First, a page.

The Thrill of Travel
On this day in 1942, the Freeport Journal published a delightful story about the naturalist Edwin Way Teale.
Here's what it said,
"To most of his neighbors Edwin Way Teale Is known as the man who can spend a solid day In a two-acre field without 1) being on a picnic, or (2) apparently doing a stroke of work.
Scientists... assert that his collection of 15,000 photographs of insects—most of them taken in that same two-acre field—is an important contribution to entomology. Edwin Teale himself insists that he's just an amateur who managed to make a hobby pay.
... In college he had majored in English; entomology was only a word to him.
About six years ago," he recounts, "I was writing an article on fishing. I took some pictures of dry flies, and somehow that started me photographing live insects.
Soon afterward, neighbors stared when they saw him crawling around his back yard with a magnifying glass.
This led him to rent the "insect rights" to a nearby field which contains several apple trees, a patch of swamp and other features attractive to winged and crawling life. He estimates there are 1,800 varieties of insects in the tract.
"It is a universe," Teale says. "Exploring it provides the thrill of travel and adventure."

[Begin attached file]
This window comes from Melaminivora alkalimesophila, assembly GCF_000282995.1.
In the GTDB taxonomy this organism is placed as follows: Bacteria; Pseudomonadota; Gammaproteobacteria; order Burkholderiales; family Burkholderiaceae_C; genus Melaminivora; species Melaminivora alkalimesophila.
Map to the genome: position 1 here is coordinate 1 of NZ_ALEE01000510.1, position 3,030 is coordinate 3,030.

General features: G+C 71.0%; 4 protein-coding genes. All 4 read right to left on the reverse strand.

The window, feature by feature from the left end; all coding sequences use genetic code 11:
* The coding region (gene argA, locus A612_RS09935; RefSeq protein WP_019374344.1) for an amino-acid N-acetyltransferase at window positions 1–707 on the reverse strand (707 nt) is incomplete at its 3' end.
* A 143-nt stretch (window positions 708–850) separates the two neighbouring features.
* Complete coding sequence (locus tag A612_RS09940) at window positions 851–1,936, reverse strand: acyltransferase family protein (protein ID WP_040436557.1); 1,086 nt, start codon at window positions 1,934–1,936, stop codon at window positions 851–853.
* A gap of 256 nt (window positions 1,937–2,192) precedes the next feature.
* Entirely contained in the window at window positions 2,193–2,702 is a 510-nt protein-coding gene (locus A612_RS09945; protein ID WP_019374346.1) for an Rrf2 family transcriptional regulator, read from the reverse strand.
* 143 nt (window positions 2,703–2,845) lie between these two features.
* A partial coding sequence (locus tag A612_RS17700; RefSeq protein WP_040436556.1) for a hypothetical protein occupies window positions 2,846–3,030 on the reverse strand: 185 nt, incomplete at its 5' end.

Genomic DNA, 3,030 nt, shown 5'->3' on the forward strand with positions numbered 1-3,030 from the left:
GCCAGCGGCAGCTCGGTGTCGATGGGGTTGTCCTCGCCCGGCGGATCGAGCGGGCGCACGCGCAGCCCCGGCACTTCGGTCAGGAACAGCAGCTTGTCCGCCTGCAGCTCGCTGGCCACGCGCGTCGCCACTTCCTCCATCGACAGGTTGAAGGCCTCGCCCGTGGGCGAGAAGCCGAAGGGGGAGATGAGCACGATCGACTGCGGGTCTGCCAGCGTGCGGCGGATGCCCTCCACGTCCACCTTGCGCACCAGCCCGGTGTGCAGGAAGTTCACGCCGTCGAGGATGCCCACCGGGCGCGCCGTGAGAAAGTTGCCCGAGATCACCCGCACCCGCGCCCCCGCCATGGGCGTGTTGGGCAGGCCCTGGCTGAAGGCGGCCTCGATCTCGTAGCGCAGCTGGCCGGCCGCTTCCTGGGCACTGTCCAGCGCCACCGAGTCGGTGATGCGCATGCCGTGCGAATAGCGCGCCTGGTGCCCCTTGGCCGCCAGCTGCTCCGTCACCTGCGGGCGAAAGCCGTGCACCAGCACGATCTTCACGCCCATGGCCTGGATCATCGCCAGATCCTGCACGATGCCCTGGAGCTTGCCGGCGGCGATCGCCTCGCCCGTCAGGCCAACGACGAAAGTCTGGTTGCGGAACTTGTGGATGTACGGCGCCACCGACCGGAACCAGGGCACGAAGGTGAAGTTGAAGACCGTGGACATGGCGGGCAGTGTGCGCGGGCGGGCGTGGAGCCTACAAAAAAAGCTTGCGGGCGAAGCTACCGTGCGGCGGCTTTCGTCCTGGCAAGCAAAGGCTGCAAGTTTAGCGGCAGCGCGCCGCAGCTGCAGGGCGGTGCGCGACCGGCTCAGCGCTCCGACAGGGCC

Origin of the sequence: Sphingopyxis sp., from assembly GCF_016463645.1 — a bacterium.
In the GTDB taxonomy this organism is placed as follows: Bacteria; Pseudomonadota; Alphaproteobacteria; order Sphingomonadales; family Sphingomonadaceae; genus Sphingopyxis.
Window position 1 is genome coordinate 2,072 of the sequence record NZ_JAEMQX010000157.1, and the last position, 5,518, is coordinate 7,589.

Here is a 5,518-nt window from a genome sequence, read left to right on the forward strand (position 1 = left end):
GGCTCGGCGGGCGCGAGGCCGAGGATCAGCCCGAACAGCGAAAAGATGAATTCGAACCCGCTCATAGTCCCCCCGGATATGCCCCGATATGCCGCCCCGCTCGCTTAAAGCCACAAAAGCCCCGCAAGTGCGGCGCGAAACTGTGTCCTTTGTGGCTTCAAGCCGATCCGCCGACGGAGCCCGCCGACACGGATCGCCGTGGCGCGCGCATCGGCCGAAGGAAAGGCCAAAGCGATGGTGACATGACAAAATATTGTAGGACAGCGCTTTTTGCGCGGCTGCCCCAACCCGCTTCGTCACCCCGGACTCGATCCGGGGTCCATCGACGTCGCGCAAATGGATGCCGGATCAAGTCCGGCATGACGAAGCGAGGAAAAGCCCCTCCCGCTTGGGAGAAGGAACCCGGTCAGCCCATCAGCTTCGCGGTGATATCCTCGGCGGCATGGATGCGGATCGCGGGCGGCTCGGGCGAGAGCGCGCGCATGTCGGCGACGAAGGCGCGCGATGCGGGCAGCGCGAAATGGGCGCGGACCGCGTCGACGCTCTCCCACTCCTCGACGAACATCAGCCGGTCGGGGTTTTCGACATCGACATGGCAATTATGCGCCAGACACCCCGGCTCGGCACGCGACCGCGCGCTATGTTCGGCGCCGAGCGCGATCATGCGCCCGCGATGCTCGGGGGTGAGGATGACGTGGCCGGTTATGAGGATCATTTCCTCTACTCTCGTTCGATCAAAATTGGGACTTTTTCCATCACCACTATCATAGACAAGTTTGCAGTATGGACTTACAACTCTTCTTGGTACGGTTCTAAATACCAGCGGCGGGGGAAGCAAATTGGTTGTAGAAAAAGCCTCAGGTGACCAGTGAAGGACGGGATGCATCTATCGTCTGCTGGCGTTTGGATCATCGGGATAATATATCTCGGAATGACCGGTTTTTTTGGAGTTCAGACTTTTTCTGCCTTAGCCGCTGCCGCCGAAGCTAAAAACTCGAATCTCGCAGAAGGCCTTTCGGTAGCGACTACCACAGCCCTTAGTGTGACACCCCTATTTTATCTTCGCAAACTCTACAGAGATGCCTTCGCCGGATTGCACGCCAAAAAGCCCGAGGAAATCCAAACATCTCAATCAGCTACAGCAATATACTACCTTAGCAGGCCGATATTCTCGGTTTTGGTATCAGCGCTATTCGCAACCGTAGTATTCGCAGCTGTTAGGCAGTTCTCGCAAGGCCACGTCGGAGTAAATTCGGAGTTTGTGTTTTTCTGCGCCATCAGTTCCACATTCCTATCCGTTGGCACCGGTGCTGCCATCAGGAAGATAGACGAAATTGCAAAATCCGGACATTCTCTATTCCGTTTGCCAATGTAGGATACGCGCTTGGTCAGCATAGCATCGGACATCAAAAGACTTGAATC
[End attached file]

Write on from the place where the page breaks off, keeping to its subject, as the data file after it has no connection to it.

... Once he made friends with a praying mantis. He named her "Dinah" and she shared his study for weeks. Finally, Dinah devoured her own arm. Teale had just time to get the picture. Earlier he had taken her to New York City where she escaped from his pocket on Broadway. Denizens of that cynical thoroughfare were surprised to see a well-dressed six-footer frantically pursuing a bug."
A year after this article, Teale's book By-ways to Adventure: A Guide to Nature Hobbies won the John Burroughs Medal for distinguished natural history writing.
Sadly, during World War II, the Teale’s son, David, was killed in Germany. Teale and his wife began traveling across the country by automobile. The trips help them cope with their grief and became an integral part of Teale's writing. Their 1947 journey, covering 17,000 miles in a black Buick and following the unfolding spring, led to Teale's book North with the Spring.
Additional road trips lead to more books: Journey Into Summer, Autumn Across America, and Wandering Through Winter. Wandering Through Winter won the Pulitzer Prize in 1966.
And, it was Teale who said:
"For man, autumn is a time of harvest, of gathering together. For nature, it is a time of sowing, of scattering abroad."
" Any fine morning, a power saw can fell a tree that took a thousand years to grow."
“Our minds, as well as our bodies, have need of the out-of-doors. Our spirits, too, need simple things, elemental things, the sun and the wind and the rain, moonlight and starlight, sunrise and mist and mossy forest trails, the perfumes of dawn and the smell of fresh-turned earth and the ancient music of wind among the trees.”